Seven Casper residents have applied to fill Todd Murphy’s vacant City Council seat following his sudden resignation in early April.

The applicants include well-known faces such as attorney Dallas Laird, businessman Tim Kugler and former Republican U.S. House candidate Paul Paad, along with political newcomers like activist Grace Niemitalo.

The city had been struggling to recruit applicants for the vacancy, and as late as last week Council members were pushing for more people to apply.

Other applicants are Ken Bates, Lauri Gobble and Monte Henrie Jr.

“I just want to give back to Casper,” said Gobble. She owns Roundtop Pump Supply with her husband.

Niemitalo, who helped found a local feminist group last fall, said she was interested in engaging younger Casperites and having more women on Council.

“I want to be a different voice,” she said. Niemitalo is a student and volunteers as a sexual assault advocate.

Henrie said he will soon begin working with the Casper Reentry Center and has previously served on the Planning and Zoning Commision and Old Yellowstone District advisory board. He is interested in continuing to support the OYD and encourage more development in west Casper.

“In Ward 2 I’ve seen a lot of decrease on the west side of town where I live, which I’d like to see more going on with,” he said.

Contact information for Bates and Kugler was not immediately available.

Laird said that his perspective as a lawyer could help City Council, just as Chris Walsh, a former police chief and current councilman, brings valuable knowledge to the body.

“It’s a good council,” he said. “They’ve been faced with a lot of historic issues... and they’re not easy issues, and I’d like to see a team effort.”

Laird is involved in litigation with the city of Casper over how the municipal court has been sentencing minors convicted of alcohol possession. If he is appointed to the Council, he would help oversee the City Attorney’s office.

Laird suggested in an interview last month that city leadership could benefit from more expertise when it came to handling recent issues, including morale problems at the Casper Police Department and the sudden retirement of City Manager V.H. McDonald, both in early April.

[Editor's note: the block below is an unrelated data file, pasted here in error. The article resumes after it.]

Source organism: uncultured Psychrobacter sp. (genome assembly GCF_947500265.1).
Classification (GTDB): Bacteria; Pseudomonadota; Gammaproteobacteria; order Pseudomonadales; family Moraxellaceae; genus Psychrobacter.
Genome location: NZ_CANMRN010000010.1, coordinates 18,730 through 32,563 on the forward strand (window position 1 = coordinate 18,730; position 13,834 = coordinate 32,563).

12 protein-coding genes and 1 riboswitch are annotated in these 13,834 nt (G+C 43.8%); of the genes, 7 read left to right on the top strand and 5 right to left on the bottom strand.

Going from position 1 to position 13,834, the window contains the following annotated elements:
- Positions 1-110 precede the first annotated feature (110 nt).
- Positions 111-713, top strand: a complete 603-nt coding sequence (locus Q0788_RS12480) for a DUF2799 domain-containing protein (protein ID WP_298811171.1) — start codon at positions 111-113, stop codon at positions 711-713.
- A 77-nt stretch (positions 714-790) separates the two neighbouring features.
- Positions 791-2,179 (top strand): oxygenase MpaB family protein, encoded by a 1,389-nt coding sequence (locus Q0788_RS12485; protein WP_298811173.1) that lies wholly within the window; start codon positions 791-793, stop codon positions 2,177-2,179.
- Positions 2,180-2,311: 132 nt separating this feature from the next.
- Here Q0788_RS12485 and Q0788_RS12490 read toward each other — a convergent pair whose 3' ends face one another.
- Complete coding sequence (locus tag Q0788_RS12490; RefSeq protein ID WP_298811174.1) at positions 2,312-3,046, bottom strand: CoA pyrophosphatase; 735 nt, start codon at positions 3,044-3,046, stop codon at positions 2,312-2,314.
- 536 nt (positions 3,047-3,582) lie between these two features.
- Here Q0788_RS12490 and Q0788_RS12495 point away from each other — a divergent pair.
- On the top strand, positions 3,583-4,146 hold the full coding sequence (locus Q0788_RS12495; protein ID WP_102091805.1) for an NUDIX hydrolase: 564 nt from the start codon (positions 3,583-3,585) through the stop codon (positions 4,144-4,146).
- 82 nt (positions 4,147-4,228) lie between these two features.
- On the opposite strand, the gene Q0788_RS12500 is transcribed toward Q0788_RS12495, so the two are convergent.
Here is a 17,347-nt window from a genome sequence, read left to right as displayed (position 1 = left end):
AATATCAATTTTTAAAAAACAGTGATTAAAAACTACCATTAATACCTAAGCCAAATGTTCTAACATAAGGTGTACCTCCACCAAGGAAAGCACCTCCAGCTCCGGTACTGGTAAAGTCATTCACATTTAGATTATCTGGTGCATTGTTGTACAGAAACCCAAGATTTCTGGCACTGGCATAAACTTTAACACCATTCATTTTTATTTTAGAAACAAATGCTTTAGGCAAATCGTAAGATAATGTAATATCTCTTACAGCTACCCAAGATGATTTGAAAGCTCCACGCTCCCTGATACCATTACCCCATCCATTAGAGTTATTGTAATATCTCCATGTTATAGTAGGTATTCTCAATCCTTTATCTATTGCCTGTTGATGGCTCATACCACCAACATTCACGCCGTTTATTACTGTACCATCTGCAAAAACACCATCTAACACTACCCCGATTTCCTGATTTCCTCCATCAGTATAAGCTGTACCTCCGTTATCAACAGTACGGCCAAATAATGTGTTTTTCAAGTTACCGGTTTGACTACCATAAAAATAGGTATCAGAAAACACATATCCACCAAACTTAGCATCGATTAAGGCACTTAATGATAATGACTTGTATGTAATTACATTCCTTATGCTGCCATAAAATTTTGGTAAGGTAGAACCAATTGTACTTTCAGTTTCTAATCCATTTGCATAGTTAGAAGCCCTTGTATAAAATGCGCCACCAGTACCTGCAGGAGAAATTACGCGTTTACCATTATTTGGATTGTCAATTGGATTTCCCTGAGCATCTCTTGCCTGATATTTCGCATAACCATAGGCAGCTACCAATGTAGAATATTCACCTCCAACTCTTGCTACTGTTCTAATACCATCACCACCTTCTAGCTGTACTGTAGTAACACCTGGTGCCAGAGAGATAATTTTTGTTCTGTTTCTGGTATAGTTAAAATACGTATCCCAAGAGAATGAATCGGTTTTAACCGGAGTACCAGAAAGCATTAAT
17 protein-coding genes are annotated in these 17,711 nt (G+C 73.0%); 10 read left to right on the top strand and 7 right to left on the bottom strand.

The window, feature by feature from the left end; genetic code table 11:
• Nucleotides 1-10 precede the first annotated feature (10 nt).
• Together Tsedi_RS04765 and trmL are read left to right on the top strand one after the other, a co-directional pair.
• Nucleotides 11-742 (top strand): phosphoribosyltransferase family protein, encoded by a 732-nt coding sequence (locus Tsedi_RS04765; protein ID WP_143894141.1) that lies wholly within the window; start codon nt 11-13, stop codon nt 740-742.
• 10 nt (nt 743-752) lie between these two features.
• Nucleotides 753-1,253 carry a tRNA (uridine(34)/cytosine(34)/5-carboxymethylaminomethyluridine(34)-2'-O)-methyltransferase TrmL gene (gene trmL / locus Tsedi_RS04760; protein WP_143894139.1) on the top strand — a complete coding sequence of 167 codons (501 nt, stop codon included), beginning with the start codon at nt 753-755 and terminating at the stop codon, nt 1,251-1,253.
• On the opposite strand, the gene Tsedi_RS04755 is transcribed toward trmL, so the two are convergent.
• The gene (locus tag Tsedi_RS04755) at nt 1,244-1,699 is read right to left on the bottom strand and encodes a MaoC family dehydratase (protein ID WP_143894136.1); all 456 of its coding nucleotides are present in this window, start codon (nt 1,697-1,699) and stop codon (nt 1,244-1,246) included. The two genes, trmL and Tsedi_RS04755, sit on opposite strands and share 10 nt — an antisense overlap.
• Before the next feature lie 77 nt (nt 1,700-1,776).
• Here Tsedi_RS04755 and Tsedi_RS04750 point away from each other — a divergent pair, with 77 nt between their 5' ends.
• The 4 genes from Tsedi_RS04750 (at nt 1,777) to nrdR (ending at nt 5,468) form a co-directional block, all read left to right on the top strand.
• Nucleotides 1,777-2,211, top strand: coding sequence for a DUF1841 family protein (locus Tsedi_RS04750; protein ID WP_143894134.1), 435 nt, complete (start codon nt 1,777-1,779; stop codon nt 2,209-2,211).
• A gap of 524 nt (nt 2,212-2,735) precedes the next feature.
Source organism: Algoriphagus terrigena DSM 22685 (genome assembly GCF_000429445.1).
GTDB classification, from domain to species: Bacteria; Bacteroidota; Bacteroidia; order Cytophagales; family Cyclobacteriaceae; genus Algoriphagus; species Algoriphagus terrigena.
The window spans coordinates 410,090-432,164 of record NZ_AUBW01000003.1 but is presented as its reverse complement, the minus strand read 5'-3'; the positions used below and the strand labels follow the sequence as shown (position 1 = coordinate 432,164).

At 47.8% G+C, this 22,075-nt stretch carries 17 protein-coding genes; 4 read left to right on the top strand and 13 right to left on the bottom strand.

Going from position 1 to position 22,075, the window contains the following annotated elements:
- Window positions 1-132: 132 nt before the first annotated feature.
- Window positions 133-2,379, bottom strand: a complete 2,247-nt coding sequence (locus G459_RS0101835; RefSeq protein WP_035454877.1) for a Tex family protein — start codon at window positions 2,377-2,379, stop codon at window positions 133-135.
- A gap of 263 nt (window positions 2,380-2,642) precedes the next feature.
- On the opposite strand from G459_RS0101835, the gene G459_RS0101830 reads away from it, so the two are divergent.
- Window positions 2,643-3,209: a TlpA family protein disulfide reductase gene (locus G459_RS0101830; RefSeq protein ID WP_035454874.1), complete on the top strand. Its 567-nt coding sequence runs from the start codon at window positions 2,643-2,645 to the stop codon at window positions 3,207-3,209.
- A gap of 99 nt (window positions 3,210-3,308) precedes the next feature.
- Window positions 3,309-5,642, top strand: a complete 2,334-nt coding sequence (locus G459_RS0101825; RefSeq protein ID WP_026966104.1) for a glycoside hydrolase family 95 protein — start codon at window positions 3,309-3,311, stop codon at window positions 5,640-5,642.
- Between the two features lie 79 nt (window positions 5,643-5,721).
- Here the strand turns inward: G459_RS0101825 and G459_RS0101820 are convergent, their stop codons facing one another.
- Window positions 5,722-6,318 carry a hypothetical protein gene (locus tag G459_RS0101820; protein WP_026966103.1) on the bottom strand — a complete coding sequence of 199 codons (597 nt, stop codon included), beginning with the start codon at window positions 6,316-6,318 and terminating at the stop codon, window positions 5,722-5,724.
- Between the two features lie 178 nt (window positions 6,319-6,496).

“What’s going on with the city right now isn’t difficult,” Laird said. “But if they tell you go do heart surgery and you don’t know how to do heart surgery, it’s real difficult.”

Paad wants Council to be more assertive in dealing with city business, pointing to the role of the city manager and oversight of the police department.

“I think the Council is moving toward being less complacent, and I think that’s where we need to go,” he said. “I just want to see if I can help them go in that direction.”

Paad lost the Republican primary for the open U.S. House seat to Liz Cheney last August. He campaigned on a platform of cutting government funding for Planned Parenthood, reducing regulations on mines in the state and halting immigration.

He said the United States should not allow in refugees to avoid the introduction of “sharia culture.”

Paad said he works in safety and compliance for a local trucking company, after selling his own firm several years ago.

Kugler was a longtime Wells Fargo employee, rising to the level of regional president for Wyoming in 2012. He has served on the Casper College Foundation, the Casper Area Economic Development Alliance, Habitat for Humanity, Meals on Wheels and Natrona County United Way.

City Council will hold interviews with all applicants on Friday. That meeting will be open to the public, following which the current Council members will meet privately to select a candidate to fill Murphy’s seat.

Murphy cited personal reasons when he stepped down. He had previously complained that the workload was more than he initially expected.


State Politics Reporter

Arno Rosenfeld covers state politics including the Legislature and Wyoming’s D.C. delegation, focusing especially on the major issues facing the Cowboy State like economic diversification and what it means to be the most conservative state in the nation.

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